This Module is currently available.
Enhanced Audio Delay
Meet DELTA T, an audio delay unit that goes beyond usual audio delay functionality. DELTA T is based around the PT2399 delay chip, which serves as a basis for many guitar delay pedals and delay-centered modules. The SYNTHFOX take on this chip aims to use as much of its capabilities as possible, while retaining the trademark lush plus janky sound of the PT2399.
DELTA T features two signal inputs IN1 and IN2. These inputs are AC-coupled, meaning that a slowly changing or constant signal, like a triangle LFO or a DC offset, will get blocked off by the input circuit. First input has a volume control knob, whereas the second input is passed as is.
The OUT signal output of DELTA T is an AC-coupled mixture of the inverted sum of the input signals and the delayed sound from the delay circuit. It is located at the bottom right of the module. The mixture proportion is controlled by a vactrol crossfader, and is set with the BLEND knob and the unattenuated BCV (blend conrol voltage) input. By default, this crossfader fades between 100% dry signal (only input mix) and 100% wet signal (only delay circuit's output), but a jumper on the back can change this behavior so that the mix always has a set volume for dry, while blending in the wet.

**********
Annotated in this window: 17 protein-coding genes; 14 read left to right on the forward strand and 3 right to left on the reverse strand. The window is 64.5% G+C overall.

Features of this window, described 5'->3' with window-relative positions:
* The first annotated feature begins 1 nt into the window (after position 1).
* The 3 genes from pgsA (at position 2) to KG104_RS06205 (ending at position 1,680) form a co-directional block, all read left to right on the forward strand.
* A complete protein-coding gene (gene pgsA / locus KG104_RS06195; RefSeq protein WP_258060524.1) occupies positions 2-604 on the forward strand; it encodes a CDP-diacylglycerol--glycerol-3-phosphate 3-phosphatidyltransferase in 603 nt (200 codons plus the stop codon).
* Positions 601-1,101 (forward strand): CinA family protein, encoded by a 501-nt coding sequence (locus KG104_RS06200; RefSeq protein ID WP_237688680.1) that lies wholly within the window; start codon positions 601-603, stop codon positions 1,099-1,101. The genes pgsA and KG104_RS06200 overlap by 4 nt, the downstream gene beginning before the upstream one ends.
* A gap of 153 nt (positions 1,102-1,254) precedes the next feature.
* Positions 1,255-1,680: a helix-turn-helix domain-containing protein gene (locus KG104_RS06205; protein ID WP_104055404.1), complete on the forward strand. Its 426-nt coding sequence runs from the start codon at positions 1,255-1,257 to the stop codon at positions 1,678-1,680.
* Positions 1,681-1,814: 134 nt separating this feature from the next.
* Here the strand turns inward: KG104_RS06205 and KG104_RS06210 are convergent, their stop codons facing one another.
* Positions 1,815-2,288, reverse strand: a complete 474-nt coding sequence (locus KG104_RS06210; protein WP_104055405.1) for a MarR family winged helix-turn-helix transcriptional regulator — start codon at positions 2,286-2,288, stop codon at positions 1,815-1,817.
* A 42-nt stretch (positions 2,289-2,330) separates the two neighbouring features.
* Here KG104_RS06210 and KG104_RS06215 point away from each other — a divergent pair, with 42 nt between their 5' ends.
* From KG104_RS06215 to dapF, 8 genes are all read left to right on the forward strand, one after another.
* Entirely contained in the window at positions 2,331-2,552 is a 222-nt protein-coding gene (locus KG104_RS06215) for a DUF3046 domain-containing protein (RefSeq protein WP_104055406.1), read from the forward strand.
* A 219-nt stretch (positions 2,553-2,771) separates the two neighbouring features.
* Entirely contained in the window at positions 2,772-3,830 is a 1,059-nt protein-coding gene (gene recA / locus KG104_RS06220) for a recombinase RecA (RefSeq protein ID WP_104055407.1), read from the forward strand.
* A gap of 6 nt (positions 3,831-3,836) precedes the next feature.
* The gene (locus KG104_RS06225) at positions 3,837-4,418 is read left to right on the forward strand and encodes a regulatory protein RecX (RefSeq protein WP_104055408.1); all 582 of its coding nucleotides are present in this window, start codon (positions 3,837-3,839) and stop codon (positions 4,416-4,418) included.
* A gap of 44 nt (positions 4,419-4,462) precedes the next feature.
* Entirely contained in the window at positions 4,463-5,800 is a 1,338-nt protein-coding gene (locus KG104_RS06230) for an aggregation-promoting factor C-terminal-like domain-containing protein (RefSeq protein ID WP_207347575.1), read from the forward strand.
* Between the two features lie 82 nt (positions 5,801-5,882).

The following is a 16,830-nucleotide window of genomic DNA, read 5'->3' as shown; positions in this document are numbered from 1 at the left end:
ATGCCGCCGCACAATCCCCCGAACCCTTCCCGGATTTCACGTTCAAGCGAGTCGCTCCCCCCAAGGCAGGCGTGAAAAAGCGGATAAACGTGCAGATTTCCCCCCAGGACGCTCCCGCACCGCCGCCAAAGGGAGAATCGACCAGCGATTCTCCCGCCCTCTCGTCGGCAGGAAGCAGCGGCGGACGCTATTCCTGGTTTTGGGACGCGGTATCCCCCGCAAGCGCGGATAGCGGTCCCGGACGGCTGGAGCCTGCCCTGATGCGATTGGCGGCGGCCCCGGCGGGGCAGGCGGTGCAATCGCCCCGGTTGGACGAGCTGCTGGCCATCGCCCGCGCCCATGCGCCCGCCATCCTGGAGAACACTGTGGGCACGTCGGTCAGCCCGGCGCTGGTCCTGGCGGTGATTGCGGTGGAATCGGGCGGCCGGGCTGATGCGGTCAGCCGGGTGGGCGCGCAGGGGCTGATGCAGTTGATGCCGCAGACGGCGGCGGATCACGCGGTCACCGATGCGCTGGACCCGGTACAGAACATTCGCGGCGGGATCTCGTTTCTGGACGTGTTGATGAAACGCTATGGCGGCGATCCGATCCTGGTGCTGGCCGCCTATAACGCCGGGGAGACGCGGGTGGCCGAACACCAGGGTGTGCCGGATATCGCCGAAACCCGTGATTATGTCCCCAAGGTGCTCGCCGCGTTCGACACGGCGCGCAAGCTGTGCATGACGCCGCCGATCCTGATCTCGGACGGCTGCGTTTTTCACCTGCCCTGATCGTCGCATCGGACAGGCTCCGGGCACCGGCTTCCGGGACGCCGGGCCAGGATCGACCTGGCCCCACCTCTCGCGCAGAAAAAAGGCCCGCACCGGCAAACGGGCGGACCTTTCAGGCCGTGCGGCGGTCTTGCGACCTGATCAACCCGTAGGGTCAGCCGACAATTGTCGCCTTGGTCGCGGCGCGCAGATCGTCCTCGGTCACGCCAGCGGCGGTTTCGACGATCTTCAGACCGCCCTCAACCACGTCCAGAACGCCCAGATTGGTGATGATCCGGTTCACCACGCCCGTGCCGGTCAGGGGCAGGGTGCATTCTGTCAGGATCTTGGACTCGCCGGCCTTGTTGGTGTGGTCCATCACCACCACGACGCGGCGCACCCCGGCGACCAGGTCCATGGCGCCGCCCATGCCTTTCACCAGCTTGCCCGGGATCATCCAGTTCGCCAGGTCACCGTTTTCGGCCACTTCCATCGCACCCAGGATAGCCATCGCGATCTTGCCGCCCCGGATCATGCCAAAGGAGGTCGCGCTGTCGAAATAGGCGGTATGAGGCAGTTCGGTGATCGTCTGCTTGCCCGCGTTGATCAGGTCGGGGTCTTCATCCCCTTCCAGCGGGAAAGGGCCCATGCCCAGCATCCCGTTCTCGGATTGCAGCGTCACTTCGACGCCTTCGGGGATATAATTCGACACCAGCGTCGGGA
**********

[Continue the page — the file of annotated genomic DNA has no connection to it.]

DELTA T's TIME setting is set with the big white knob at the top of the module and the TCV (time control voltage) input. TCV has a dedicated attenuverter knob below the initial time control. It allows for either adding or subtracting the TCV input to/from the initial TIME setting. Time range of the delay is a few hundred milliseconds (distinct echo) to a few milliseconds (metallic bucket buzz).
The FBK knob sets the amount of feedback. The more this knob is turned clockwise, the more delay repeats will occur, up to self-oscillation. The feedback of the circuit is inverted, so it is tamer/smoother than in most PT2399-based units. The feedback loop is broken out to the two jacks in the FBK.LOOP box, connected to the FBK knob with a dash-dot line. By default, audio from the feedback loop output (left jack) is normaled to the feedback loop input (right jack): this lets the signal circulate around the delay chip unaltered. Inserting a voltage controlled amplifier into the loop (loop out -> vca in, vca out -> loop in) will break the normalled connection and provide voltage control over feedback amount. Likewise, a bandpass filter in this loop will allow dynamic control of the delay tone.
Last, but not least, there is the CLK output located to the left of the OUT. CLK outputs a pulse that's synchronised to the current actual delay time of the unit, and is indicated with the only LED on the module located to the left of the TIME control. This pulse is bipolar and hot, meaning it is a bit less than 12v when the LED is lit, and a bit more than -12v when the LED is off. It can be used as a tempo clock, bipolar LFO, or even as a sound signal - but in this case, it has to be attenuated to at least 50%, because initially it is very loud.
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